Tag Archives: Younghusband

An account of the British Invasion of Tibet | Colonel Younghusband | 1904

PICKED UP this account published by the Stationery Office 1999:

Kalachakra Yantra“…we showed the Abbott the celestial and terrestrial globes. He was especially interested in the former, wherein he recognised all the twelve signs of the Zodiac, calling them by the same names that we use; and he gave us an interesting little lecture on the science of astronomy as known in Tibet. Tibetan astronomy comes from the Hindus, and consists mainly of a mass of absurd superstitions and legends grafted upon very accurate observations of the actual movements of the heavenly bodies.” (An account of the British Invasion of Tibet | Colonel Younghusband | 1904)

Hmm. Kaalacakra and the Tibetan Calendar by Edward Henning, New York, 2007 is worth a read (ISBN 978-0-9753734-9-1) . Appendix II has a chronology of the Shambhala kings.

See Also
Beelzebub and the Beast published
Time and the Kalachakra

Four against 4,000 demonstrate for Tibet

A BIG DEMONSTRATION in New Zealand had 4,000 pro-Chinese demonstrators turn out against four folk holding Tibetan flags.

In other news, the People’s Republic is sending someone to meet the envoy of the Dalai Lama, although what they’ll say to each other no one really knows.

Mr Dalai has long said he’d like Tibet to be an autonomous area of China – there are many Tibetan Buddhists in Taiwan now, don’t you know. And quite a few in India. And even quite a lot in Scotland.

Of course, in all the hoohah about the useless concept called the Olympics, everyone seems to have totally forgotten the British expedition to Tibet in 1904, headed by a man called Younghusband.  A few squaddies under the command of this geezer shot their way through to Lhasa, it appears.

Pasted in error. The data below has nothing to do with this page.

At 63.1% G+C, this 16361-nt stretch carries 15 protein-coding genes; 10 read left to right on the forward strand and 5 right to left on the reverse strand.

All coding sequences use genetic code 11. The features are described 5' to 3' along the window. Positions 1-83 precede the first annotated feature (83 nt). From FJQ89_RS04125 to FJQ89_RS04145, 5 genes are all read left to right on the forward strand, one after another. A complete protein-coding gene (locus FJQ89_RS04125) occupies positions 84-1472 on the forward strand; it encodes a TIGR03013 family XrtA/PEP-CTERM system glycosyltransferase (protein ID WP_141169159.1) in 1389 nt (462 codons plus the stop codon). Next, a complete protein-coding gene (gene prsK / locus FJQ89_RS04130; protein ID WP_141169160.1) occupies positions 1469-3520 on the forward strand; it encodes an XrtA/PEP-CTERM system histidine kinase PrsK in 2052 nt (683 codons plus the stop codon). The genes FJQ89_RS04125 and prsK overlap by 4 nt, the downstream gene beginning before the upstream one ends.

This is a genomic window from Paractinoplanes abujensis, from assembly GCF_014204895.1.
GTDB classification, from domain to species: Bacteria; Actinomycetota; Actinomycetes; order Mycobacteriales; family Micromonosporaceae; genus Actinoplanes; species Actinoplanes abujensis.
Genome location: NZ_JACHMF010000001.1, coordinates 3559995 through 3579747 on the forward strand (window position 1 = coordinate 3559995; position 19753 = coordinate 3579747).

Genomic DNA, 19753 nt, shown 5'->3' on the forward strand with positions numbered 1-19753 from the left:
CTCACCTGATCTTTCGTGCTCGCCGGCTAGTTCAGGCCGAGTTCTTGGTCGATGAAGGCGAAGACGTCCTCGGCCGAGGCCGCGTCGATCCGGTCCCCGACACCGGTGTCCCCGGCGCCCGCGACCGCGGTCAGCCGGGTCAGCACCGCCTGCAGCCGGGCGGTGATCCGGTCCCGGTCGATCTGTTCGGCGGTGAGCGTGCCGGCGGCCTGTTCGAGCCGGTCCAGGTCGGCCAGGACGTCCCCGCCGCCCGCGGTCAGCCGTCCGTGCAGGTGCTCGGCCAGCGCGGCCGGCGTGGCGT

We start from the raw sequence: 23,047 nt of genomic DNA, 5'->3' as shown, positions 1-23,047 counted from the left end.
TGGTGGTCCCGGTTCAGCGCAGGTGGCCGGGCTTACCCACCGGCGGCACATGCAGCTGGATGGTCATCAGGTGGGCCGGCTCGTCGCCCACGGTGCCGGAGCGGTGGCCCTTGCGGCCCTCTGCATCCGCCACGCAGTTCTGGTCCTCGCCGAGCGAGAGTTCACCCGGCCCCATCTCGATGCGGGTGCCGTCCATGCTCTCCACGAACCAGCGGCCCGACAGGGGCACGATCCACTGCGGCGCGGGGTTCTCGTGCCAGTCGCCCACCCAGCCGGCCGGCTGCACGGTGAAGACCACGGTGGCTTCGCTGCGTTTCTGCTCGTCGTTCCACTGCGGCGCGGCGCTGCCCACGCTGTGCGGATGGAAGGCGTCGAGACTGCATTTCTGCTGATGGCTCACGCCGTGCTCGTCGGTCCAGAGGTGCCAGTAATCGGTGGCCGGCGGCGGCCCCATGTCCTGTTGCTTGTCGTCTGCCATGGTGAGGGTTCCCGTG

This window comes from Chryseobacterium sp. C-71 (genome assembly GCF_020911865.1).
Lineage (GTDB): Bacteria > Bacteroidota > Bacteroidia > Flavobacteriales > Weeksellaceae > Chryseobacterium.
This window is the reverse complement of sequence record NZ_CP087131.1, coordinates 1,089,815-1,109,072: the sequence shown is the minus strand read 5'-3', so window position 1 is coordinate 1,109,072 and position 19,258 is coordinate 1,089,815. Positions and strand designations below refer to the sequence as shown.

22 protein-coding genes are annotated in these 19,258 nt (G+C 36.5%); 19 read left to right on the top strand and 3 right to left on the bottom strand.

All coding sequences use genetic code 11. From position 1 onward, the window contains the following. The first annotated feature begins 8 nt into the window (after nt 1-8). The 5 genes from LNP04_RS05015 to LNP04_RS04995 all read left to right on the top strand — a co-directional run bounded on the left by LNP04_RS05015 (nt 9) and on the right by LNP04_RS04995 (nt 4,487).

This book, on page x of the foreword, has the telling statement: “The [British] Government of India, however, despite its perceived geopolitical requirements, was never able to persuade its masters in London that Tibet was not in some way or other a part of the Chinese world… When, soon after the British had departed the Subcontinent in 1947, the Government of independent India was not slow in acknowledging the fact of a Chinese Tibet.”

The problem, of course, is not suzerainty, but religion. The PRC in 1951 was hardly secular, and a form of Buddhism has long been prevalent in Greater China and still has many adherents. It is all very complicated. The PRC does get its knickers in a twist over this however – religion is not the “opium of the masses” any more, capitalism is. And the Opium Wars are long over. 

Perhaps if the new Kuomintang government in Ole Taipei gave back or at least started talking about the treasures held in the CKS museum to mainland China, a new era of rapprochement between “autonomous regions” could kick off again.  After all, even Scotland has its own “parliament” these days, apparently from an Old French verb “parler”. And as Winston Churchill is said to have said, “better jaw jaw, than war war”. You don’t have to be a Buddhist to think that…